I wrote, “Six years later, I got up, worked to solve the problem and didn’t let self-pity overcome me. Maybe just MAYBE, thanks to Your goodness, I have more steadfastness now than I did before. This trial has birthed good things.”

I can’t tell you exactly how many times I’ve read the Bible, but I can tell you I’ve been through it again and again from Genesis to Revelation, slowly and carefully, a few chapters at a time.

And I have yet to find a mistake.

Those words in the Emergency Room, the careful cursive on that post it note? It was Truth I had to live to understand. 

Yes, we endured this trial with a kid in the hospital and life on hold and fear on our shoulder every waking moment. But also? We found this crazy joy. We found out what it feels like to have a whole community wrap you up in their arms. With meals and gifts and care and love. With prayers that wrap up you and your whole family. With blankets of prayer that you can literally cover you with prayers from head to toe.

With watching your eight-year-old walk up a flight of stairs, and witnessing a miracle.

It was true after all — when we met this trial God had joy in mind. And He cultivated a steadfastness, proven in midnight hours with sick kids. Proven in hard places when the enemy whispers fears that rattle the soul.

Don’t make it a hobby alongside gardening or surfing or decoupage. 

Let it be the treasure that you hide in your heart. Let it speak to every part of your story, from struggle to triumph and back again. It won’t return void. It won’t lie. 

God’s Word is the Book you can read forever, and you will always, only ever find truth. Search it and hold onto it and find it, friends. When things fall apart, it will hold you together.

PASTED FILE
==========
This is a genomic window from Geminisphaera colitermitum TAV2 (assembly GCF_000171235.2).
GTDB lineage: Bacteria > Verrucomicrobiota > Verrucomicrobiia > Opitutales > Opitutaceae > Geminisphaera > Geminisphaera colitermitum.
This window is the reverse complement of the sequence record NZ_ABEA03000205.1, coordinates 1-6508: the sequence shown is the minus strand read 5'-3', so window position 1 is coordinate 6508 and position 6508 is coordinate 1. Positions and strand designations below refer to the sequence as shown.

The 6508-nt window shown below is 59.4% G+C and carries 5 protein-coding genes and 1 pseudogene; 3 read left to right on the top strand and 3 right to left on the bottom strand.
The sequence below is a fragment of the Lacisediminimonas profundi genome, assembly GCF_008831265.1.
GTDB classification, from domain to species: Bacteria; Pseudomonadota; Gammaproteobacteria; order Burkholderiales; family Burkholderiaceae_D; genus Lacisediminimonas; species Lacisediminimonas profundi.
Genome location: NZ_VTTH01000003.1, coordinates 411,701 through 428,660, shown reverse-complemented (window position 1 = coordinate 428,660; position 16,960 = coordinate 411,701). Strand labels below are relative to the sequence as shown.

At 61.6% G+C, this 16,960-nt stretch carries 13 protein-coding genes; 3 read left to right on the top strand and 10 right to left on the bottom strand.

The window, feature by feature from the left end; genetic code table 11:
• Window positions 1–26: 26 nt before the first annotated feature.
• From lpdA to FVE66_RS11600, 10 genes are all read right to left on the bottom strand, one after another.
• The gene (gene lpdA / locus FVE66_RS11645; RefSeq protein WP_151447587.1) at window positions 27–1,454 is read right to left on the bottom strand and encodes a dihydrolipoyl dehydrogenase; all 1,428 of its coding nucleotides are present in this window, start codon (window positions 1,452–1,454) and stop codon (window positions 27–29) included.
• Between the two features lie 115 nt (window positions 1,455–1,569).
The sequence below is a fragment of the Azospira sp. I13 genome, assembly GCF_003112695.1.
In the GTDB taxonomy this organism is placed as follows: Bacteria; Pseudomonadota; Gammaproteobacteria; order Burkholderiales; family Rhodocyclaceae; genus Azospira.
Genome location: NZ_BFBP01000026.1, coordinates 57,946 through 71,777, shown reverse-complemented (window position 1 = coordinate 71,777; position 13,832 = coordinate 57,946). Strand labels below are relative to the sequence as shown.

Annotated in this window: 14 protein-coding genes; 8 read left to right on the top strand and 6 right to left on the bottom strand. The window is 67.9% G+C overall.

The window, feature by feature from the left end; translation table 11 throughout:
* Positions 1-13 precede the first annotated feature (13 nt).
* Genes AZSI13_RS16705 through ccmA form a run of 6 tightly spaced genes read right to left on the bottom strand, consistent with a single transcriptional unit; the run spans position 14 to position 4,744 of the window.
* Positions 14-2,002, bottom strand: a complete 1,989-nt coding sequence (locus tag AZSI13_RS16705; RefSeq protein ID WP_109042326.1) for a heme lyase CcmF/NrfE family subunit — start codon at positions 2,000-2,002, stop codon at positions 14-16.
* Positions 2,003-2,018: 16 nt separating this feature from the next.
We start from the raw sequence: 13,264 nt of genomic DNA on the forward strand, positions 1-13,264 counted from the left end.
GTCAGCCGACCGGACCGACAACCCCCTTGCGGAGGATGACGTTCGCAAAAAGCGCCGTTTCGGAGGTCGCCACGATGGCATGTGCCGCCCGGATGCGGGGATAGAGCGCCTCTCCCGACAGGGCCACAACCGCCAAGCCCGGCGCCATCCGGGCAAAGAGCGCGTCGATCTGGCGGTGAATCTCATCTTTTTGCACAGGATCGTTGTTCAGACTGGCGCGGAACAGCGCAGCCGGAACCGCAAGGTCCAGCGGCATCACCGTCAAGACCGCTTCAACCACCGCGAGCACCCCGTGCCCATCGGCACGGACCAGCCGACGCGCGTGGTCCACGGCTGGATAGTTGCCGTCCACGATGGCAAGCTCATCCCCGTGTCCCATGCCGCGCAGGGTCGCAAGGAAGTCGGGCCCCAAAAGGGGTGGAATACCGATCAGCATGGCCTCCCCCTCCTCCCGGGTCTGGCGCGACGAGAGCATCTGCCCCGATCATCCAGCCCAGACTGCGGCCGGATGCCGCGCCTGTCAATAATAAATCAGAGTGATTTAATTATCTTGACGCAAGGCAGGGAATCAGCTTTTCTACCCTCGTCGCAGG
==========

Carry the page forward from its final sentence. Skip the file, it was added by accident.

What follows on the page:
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Update on Blake:
What a joy to say it is to say our Blake came through last week’s CTA and arteriogram and Gamma Radiation very well. On Saturday it was hard to believe he’d had such significant procedures done just the day before. He radiates joy, is cuddly and loving, and is just such a precious gift to our family. We are so grateful.

We would be grateful for your prayers — his AVM still poses a potential risk of re-bleed until it is obliterated, and the Gamma Radiation will take time to do just that. Please pray his AVM would disappear very quickly and there would be no complications on the road to its disappearance. An MRI in about 12 months will let us know how that process is going, but it could take two to two and a half years. While Blake is improving leaps and bounds physically (he basically just has the slightest deficit in his left hand and a bit of a limp), he is otherwise doing so incredibly well and continues to amaze us. However, his vision is an issue as he continues to seem to see nothing on the left side of his field of vision. We will visit a neuro-ophthalmologist on November 20th and hope some progress will begin then, if not sooner. His short term memory also needs a great deal of strengthening, and we continue with exercise and prayer to trust that, like a muscle, it will return to full strength with time. We’d be grateful if you’d pray for Blake about these things — his AVM, his vision and his short term memory.

Thank you for your prayers and support. And PLEASE if you are nearby and would like to join us, we would LOVE to have you at our celebration on November 23rd at 3:30 pm in downtown Washington at Festival Park, where we will Raise a Hallelujah of thanksgiving and praise to God for what He has done for us. And perhaps enjoy some fun together and watch the sun set on the Pamlico! Please join us!